The Differences Between Data and Information: a Short Analysis

Topics: Data, Meaning of life, Personal computer game Pages: 7 (1625 words) Published: April 28, 2011
The differences between data and information: a short analysis

What is data?

I have researched on the Internet and in books for the meaning and description of data and there are a variety of meanings and some are very misleading the best two meanings I found were “data consists of random (or a set of random) unprocessed facts with little or no intrinsic value”(S. Yull, T. Stump p-6) and “Data: the raw facts and figures a computer accepts as input and then processes to produce useful information” (P. M. Heathcote, S. Langfield p-16).

Data Is used in every day life by everyone, it is all around us data has to be processed into information to be understood otherwise it has no meaning so without data there is no information data is plural for datum which means 1 piece of data. data comes from the latin word datum, it is both plural and singular. data is made up of raw facts such as text, characters, symbols, numbers, figures, images, sound, video etcetera.

Sources of data

Direct data

“Direct data is completed for a specific purpose and by an automatic process” (S. Yull, T. Stump p-8 - p-9 )direct data is when you collect data for a specific purpose, for example a supermarket reads bar codes on their products for information on a specific product to see where the product is situated, what the product is, how much the product costs etcetera this is a form of direct and specific data it only serves for one purpose. direct data is collected by a automatic process for example in a supermarket they use a bar code reader which is specifically designed to read bar codes. Direct data is also known as primary data

Indirect data

“Indirect data is where data has already been gathered for another purpose” (S. Yull, T. Stump p-8 - p9 ). An example of indirect data is when a supermarket originally reads a bar code on their product for direct data such as how much the product costs but the indirectly collects other data such as how well the product is selling or how much of that product is left such data can later be used for comparisons with other products and supermarkets and for stock control. Indirect data is also known as secondary data.

Qualitative research/information data and Quantitative/information/research data

Qualitative data – “Which are data not in the form of numbers (most of the times, but not always, this means there are in the form of words)”.(Keith.F.Punch 2006 p-3)

An example of qualitative research/information/data could be baser upon how Personal Computer game players feel when they play, what there attitudes are, what keeps them motivated. Qualitative data is more about collecting and analyzing the information gathered it gives more in depth data and research.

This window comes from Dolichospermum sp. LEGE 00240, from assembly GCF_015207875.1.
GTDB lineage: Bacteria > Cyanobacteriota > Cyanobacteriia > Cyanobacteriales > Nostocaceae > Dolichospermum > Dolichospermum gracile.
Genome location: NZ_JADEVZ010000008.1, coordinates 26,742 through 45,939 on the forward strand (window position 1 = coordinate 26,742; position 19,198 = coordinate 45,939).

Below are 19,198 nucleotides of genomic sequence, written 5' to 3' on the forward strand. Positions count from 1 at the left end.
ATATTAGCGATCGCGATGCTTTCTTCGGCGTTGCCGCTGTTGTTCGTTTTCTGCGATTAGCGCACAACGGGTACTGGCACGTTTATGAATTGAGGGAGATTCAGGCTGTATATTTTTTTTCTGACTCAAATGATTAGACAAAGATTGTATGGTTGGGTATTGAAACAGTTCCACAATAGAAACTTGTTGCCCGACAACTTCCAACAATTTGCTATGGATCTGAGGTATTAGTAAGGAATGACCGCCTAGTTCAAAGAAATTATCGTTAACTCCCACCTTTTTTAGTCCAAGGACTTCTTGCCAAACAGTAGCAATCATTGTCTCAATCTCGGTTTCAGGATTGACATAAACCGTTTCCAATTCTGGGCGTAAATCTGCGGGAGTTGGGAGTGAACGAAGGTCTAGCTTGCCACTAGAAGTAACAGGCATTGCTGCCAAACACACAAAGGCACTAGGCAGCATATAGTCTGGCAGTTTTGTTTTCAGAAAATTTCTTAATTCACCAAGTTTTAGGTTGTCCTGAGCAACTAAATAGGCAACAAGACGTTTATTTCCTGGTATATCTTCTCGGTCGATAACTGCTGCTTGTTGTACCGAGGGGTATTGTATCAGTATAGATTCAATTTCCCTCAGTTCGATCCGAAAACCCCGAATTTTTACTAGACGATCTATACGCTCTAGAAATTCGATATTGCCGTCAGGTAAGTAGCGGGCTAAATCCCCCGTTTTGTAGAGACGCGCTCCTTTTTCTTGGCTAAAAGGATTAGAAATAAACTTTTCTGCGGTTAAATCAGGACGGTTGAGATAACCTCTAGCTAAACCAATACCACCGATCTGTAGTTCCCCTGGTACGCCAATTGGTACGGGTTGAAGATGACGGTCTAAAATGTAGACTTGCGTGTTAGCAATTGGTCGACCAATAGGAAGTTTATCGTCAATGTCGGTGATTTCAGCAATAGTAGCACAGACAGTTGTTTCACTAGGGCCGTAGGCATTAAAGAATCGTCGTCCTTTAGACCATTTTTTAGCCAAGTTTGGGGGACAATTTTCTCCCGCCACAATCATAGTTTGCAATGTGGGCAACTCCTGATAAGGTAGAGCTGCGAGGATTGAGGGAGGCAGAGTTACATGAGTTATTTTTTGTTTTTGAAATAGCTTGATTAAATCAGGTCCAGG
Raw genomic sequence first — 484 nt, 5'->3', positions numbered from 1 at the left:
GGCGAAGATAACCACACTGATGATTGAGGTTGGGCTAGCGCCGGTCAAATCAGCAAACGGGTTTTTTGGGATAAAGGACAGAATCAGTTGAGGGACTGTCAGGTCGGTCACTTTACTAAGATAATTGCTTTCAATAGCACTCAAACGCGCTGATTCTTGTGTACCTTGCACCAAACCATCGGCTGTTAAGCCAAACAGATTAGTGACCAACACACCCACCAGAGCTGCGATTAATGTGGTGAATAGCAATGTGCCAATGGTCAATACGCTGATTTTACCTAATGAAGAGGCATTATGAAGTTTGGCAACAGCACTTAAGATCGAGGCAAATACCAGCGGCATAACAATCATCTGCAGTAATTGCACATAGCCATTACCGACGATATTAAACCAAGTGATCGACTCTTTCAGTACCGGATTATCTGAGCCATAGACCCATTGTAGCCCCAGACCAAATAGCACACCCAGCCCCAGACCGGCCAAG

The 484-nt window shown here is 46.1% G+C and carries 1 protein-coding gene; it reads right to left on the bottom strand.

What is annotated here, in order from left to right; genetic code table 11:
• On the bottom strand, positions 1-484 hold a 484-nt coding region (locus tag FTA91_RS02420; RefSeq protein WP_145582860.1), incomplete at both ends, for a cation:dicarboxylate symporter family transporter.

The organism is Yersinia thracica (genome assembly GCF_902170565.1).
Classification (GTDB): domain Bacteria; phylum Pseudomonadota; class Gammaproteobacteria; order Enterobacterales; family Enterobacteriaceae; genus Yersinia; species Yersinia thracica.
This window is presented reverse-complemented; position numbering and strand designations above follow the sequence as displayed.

Quantitative data – “Which are data in the form of numbers.”(Keith.F.Punch 2006 p3)

Quantitative research/information/data is mathematical based and can reveal statistical information such as the statistical significance, findings or differences. An example of quantitative data is a addicted user of Personal Computer games plays between 4-8 hours a day and is between the ages of 18-30.

Data process

“Data processing converts data into information” (S. Yull, T. Stump p-10)

For data to become information it has to go through a process called data processing the method used is known as input-process-output (IPO).

Input-process-output (IPO)

These are the basic functions of a computer. Data must be input into the computer, which is then processed and then it is output by being displayed or printed.

There are three steps in IPO.


The first step: input is gathering and capturing raw data to be input in to the system.


The second step: which is to input the data in to the system to be processed. Processing involves the following;

Making calculations
Using alternative actions and routes
Making comparisons
Sorting data for future use


The third and final step: after the...

References: AS Level Computing, By P M Heathcote, S. Langfield, Edition: 5, illustrated,
Published by Payne Gallway, 2004
AS Level ICT for AQA, By Sharon Yull, Tracey Stump, Edition: illustrated,
Published by Heinemann, 2003
Developing Effective Research Proposals, By Keith Punch, Edition: 2, illustrated,
Published by SAGE, 2006
A Level ICT for AQA, By Jackie Rogers, Pearson Education,
Published by Pearson Education Ltd, 2008
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